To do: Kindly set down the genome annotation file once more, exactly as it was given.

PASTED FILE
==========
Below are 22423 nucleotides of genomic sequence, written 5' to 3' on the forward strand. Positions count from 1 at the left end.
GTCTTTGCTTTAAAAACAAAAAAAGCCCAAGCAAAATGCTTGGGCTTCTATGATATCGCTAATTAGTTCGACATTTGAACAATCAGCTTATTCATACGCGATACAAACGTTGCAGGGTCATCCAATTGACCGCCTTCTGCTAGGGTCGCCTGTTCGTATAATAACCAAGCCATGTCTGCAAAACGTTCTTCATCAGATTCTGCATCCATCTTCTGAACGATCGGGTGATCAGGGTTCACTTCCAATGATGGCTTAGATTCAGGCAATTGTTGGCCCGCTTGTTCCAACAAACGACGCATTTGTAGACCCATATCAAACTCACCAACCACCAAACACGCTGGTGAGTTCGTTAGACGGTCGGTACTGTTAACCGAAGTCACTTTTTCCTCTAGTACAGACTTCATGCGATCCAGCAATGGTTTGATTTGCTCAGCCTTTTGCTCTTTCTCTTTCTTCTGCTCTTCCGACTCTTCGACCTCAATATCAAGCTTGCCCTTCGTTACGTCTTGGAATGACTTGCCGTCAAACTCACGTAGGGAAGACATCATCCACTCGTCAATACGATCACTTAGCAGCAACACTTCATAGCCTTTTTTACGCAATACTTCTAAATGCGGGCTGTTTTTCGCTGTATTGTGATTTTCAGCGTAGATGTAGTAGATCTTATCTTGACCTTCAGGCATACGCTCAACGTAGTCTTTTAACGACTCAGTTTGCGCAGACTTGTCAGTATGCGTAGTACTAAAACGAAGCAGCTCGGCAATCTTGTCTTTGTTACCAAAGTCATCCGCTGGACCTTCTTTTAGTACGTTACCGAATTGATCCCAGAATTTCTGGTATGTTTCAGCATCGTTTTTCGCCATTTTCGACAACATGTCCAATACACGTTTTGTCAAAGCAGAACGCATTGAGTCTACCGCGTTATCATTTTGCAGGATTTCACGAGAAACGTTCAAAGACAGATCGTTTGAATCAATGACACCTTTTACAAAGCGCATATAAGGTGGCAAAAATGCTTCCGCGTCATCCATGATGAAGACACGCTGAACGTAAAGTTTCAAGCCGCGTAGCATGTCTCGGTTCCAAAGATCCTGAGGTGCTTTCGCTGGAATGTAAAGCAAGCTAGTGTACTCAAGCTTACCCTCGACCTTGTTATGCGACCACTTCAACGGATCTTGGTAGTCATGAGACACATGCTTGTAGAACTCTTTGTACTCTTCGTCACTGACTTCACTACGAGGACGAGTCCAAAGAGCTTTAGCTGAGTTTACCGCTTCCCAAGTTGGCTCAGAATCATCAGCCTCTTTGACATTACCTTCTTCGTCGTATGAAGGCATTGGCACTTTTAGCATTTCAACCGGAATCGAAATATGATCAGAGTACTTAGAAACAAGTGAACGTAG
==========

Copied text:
Below are 22423 nucleotides of genomic sequence, written 5' to 3' on the forward strand. Positions count from 1 at the left end.
GTCTTTGCTTTAAAAACAAAAAAAGCCCAAGCAAAATGCTTGGGCTTCTATGATATCGCTAATTAGTTCGACATTTGAACAATCAGCTTATTCATACGCGATACAAACGTTGCAGGGTCATCCAATTGACCGCCTTCTGCTAGGGTCGCCTGTTCGTATAATAACCAAGCCATGTCTGCAAAACGTTCTTCATCAGATTCTGCATCCATCTTCTGAACGATCGGGTGATCAGGGTTCACTTCCAATGATGGCTTAGATTCAGGCAATTGTTGGCCCGCTTGTTCCAACAAACGACGCATTTGTAGACCCATATCAAACTCACCAACCACCAAACACGCTGGTGAGTTCGTTAGACGGTCGGTACTGTTAACCGAAGTCACTTTTTCCTCTAGTACAGACTTCATGCGATCCAGCAATGGTTTGATTTGCTCAGCCTTTTGCTCTTTCTCTTTCTTCTGCTCTTCCGACTCTTCGACCTCAATATCAAGCTTGCCCTTCGTTACGTCTTGGAATGACTTGCCGTCAAACTCACGTAGGGAAGACATCATCCACTCGTCAATACGATCACTTAGCAGCAACACTTCATAGCCTTTTTTACGCAATACTTCTAAATGCGGGCTGTTTTTCGCTGTATTGTGATTTTCAGCGTAGATGTAGTAGATCTTATCTTGACCTTCAGGCATACGCTCAACGTAGTCTTTTAACGACTCAGTTTGCGCAGACTTGTCAGTATGCGTAGTACTAAAACGAAGCAGCTCGGCAATCTTGTCTTTGTTACCAAAGTCATCCGCTGGACCTTCTTTTAGTACGTTACCGAATTGATCCCAGAATTTCTGGTATGTTTCAGCATCGTTTTTCGCCATTTTCGACAACATGTCCAATACACGTTTTGTCAAAGCAGAACGCATTGAGTCTACCGCGTTATCATTTTGCAGGATTTCACGAGAAACGTTCAAAGACAGATCGTTTGAATCAATGACACCTTTTACAAAGCGCATATAAGGTGGCAAAAATGCTTCCGCGTCATCCATGATGAAGACACGCTGAACGTAAAGTTTCAAGCCGCGTAGCATGTCTCGGTTCCAAAGATCCTGAGGTGCTTTCGCTGGAATGTAAAGCAAGCTAGTGTACTCAAGCTTACCCTCGACCTTGTTATGCGACCACTTCAACGGATCTTGGTAGTCATGAGACACATGCTTGTAGAACTCTTTGTACTCTTCGTCACTGACTTCACTACGAGGACGAGTCCAAAGAGCTTTAGCTGAGTTTACCGCTTCCCAAGTTGGCTCAGAATCATCAGCCTCTTTGACATTACCTTCTTCGTCGTATGAAGGCATTGGCACTTTTAGCATTTCAACCGGAATCGAAATATGATCAGAGTACTTAGAAACAAGTGAACGTAG